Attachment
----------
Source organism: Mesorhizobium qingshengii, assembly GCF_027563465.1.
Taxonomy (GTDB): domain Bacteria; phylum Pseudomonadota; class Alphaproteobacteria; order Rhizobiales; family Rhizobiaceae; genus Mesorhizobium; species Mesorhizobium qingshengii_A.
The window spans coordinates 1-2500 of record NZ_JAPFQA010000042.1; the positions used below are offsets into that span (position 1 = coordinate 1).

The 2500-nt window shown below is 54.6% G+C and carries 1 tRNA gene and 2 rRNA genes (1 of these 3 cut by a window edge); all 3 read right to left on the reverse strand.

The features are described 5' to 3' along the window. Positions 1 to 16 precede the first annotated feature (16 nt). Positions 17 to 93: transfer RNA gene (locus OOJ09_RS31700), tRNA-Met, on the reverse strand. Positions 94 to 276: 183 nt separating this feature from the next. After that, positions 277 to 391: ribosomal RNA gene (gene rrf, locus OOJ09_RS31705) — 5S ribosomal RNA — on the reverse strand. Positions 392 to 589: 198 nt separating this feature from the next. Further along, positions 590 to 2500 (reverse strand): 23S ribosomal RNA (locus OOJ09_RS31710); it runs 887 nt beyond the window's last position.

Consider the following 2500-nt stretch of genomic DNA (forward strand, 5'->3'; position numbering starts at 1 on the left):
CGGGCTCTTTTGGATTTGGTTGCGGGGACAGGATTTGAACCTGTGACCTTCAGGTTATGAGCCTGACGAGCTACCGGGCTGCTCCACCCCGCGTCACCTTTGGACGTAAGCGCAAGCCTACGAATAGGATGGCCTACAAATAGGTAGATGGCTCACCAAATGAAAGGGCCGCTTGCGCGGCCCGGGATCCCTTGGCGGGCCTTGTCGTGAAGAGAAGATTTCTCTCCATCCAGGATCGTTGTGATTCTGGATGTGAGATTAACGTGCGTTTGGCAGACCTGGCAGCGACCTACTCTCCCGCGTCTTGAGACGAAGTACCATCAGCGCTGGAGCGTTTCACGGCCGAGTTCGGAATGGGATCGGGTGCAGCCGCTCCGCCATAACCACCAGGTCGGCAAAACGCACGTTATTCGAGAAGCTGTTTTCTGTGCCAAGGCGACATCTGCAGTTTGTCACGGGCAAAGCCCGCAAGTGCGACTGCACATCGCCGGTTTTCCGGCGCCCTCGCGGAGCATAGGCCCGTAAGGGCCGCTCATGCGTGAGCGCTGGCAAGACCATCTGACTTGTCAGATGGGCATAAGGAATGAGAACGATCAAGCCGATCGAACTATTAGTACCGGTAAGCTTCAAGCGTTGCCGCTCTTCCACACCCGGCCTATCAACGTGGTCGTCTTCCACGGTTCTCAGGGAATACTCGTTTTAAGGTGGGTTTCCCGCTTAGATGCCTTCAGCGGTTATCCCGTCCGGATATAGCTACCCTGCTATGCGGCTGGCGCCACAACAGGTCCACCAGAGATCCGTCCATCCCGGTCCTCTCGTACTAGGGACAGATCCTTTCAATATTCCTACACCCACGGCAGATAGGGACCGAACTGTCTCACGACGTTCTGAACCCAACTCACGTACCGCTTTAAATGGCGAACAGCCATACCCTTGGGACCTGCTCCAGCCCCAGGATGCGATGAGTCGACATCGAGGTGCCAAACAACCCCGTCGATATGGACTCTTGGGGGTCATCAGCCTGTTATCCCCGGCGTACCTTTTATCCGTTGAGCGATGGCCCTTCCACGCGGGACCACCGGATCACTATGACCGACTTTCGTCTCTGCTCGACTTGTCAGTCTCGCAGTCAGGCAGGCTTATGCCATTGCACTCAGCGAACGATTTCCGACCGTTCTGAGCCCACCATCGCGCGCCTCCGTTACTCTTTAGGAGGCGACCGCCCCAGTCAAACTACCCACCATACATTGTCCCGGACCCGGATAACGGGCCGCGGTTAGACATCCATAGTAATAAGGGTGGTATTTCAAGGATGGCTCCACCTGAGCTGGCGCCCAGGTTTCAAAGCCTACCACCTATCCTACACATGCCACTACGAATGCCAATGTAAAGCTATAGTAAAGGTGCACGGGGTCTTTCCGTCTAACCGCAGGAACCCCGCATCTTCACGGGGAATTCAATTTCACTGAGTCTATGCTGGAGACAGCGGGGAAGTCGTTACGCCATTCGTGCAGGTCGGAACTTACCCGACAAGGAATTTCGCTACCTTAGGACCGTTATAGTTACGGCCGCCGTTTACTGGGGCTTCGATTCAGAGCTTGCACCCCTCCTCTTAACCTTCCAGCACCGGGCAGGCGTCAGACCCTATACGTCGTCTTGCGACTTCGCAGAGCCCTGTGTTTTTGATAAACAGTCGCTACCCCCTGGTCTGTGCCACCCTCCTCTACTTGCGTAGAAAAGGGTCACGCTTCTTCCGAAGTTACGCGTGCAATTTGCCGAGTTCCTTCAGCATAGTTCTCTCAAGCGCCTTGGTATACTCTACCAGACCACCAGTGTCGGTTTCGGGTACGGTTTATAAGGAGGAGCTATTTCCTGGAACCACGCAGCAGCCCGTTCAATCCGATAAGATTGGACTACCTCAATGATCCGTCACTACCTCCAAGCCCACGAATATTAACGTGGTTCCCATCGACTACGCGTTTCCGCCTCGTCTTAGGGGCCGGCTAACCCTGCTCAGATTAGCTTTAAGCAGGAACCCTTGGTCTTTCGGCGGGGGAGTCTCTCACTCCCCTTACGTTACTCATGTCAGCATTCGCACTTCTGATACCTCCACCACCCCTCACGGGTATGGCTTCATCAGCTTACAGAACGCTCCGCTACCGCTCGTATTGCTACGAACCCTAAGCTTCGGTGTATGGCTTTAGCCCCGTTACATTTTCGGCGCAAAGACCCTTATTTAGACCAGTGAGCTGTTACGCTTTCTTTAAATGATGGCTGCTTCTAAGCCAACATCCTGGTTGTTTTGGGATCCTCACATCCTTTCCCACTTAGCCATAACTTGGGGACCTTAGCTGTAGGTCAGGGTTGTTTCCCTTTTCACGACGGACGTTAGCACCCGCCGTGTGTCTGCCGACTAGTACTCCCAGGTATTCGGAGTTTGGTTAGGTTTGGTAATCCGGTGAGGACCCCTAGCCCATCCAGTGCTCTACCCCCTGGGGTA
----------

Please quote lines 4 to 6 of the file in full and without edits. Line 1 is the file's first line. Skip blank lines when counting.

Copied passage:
The 2500-nt window shown below is 54.6% G+C and carries 1 tRNA gene and 2 rRNA genes (1 of these 3 cut by a window edge); all 3 read right to left on the reverse strand.

The features are described 5' to 3' along the window. Positions 1 to 16 precede the first annotated feature (16 nt). Positions 17 to 93: transfer RNA gene (locus OOJ09_RS31700), tRNA-Met, on the reverse strand. Positions 94 to 276: 183 nt separating this feature from the next. After that, positions 277 to 391: ribosomal RNA gene (gene rrf, locus OOJ09_RS31705) — 5S ribosomal RNA — on the reverse strand. Positions 392 to 589: 198 nt separating this feature from the next. Further along, positions 590 to 2500 (reverse strand): 23S ribosomal RNA (locus OOJ09_RS31710); it runs 887 nt beyond the window's last position.

Consider the following 2500-nt stretch of genomic DNA (forward strand, 5'->3'; position numbering starts at 1 on the left):